An oral care composition of the present invention can take any form suitable for application to an oral surface. In various illustrative embodiments the composition can be a liquid solution suitable for irrigating, rinsing or spraying; a dentifrice such as a powder, toothpaste or dental gel; a periodontal gel; a liquid suitable for painting a dental surface (e.g., a liquid whitener); a chewing gum; a dissolvable, partially dissolvable or non-dissolvable film or strip or patch, (e.g., a whitening strip); a bead (e.g., composition encapsulated in gelatin), a wafer; a wipe or towelette; an implant; a mouthrinse, a foam, dental floss; etc. The composition can contain active and/or carrier ingredients additional to those recited above.
 In certain embodiments the composition is adapted for application to an oral surface of a small domestic animal, for example a cat or a dog. Such a composition is typically edible or chewable by the animal, and can take the form, for example, of a cat or dog food, treat or toy.
 Classification herein of an ingredient as an active agent or a carrier ingredient is made for clarity and convenience, and no inference should be drawn that a particular ingredient necessarily functions in the composition in accordance with its classification herein. Furthermore, a particular ingredient can serve a plurality of functions, thus disclosure of an ingredient herein as exemplifying one functional class does not exclude the possibility that it can also exemplify another functional class.
 In one embodiment, a tooth paste composition is provided that contains at least an extract from Zingiber officinale, an orally acceptable carrier, and a natural extract other than the extract from Zingiber officinale. Zingiber officinale belongs to the family Zingeberaceae, is cultivated in various parts of the world especially India, China, Mexico etc. It is a major spice crop cultivated in India and marketed as fresh and dried spice. It is perennial small grassy plant grown in all season through out the year. Indian ginger is famous for its flavor, texture and taste. More than spices, ginger is considered as tastemaker, drug, appetizer and flavorant. Ginger products are available in a variety of forms like oils, oleoresins, fresh ginger in brine, pickle, candies, syrup etc. Bleached and unbleached powder forms of ginger also are available in the market. India has a predominant position in ginger production and export. In the world market, Indian ginger is popularly known as Cochin ginger and Calicut ginger. The principal buyers are the Middle East, USA, UK and Netherlands. Ginger is commonly used for abdominal bloating, coughing, vomiting, diarrhea, rheumatism etc.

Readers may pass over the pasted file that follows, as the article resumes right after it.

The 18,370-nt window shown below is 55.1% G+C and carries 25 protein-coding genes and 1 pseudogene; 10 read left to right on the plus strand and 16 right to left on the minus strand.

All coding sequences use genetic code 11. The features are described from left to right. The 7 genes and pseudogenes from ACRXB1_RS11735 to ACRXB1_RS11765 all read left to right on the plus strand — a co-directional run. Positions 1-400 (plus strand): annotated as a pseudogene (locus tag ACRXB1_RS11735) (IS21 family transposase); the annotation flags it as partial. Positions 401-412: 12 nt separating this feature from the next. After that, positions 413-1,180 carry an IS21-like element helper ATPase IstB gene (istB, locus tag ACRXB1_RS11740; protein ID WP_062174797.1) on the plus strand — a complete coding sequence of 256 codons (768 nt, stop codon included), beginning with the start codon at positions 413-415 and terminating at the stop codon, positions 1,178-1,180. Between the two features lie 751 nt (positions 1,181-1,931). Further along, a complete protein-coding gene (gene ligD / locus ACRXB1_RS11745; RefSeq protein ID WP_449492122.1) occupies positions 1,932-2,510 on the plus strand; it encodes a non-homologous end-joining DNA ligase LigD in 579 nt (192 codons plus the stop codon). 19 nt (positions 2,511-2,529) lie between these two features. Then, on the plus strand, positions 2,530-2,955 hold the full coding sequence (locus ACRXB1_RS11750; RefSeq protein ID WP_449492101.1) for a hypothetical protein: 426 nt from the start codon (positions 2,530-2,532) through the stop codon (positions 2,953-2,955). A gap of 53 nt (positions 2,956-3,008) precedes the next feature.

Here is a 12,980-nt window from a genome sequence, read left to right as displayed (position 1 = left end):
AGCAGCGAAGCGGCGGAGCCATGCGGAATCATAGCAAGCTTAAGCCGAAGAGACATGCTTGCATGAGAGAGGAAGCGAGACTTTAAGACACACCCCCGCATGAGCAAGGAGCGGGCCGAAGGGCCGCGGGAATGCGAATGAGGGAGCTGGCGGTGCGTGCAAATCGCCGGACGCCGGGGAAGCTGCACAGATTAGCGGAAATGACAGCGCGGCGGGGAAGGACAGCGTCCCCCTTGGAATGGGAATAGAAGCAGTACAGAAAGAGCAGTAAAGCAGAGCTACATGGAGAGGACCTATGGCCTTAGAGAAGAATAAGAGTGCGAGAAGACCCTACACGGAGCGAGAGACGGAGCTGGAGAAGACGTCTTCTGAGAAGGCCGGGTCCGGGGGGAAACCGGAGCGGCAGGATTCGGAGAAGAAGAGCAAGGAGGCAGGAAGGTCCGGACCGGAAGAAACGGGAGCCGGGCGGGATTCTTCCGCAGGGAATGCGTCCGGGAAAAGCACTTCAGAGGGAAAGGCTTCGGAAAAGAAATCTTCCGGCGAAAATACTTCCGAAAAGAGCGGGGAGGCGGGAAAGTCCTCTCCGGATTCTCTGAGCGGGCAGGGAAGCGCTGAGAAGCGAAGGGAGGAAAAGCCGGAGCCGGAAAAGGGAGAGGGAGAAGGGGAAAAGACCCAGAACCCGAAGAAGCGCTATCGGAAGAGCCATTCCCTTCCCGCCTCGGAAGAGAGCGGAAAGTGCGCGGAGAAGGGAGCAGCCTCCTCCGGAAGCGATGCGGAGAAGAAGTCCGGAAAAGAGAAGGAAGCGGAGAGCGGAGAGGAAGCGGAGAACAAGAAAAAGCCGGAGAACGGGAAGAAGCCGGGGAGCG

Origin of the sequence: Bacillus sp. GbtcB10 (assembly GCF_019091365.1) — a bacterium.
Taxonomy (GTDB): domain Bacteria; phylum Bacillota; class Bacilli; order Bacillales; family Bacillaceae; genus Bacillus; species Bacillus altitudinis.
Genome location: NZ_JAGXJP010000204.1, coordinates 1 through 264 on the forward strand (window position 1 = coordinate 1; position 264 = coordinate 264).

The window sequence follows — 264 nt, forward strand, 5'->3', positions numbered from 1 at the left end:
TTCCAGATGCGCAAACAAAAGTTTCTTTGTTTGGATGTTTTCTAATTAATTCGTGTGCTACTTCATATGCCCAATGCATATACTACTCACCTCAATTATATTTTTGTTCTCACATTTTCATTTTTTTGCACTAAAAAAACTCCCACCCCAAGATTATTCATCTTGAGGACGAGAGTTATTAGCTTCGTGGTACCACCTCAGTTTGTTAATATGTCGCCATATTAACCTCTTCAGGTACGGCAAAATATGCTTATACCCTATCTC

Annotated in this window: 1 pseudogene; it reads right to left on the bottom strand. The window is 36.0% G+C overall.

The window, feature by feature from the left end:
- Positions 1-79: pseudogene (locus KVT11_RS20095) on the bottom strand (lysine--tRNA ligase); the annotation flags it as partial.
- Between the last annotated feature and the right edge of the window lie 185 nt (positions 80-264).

Ginger is cultivated mainly for its root part or rhizome. The proximate chemical composition of ginger has been investigated and has been shown to contain approximately 1-4% of volatile oils, which are the medically active constituents of ginger (2009/0131364). The volatile oils are believed to consist of bisaboline, cineol, phelladrene, citral, borneal, citronellal, geramial, linalool, limonene, zingiberol, zingiberine, camphene etc. The oleoresin present in ginger is mainly gingerol and shogaol, although extracts also include dehydrogingerdione. The phenols detected in solvent extracts of ginger are mainly gingerol and zingerone. Zingibain a proteolytic enzyme is also present in ginger, in addition to other components such as vitamin B6, vitamin C, calcium, magnesium, phosphorus, potassium and linoleic acid etc. The pungency and aroma of ginger has been identified to be mainly due to gingerol, which contains alcohol group of the oleoresin, volatile oil respectively. This makes Ginger a free radical scavenger and its antimutagenic and anti-inflammatory properties, have been documented.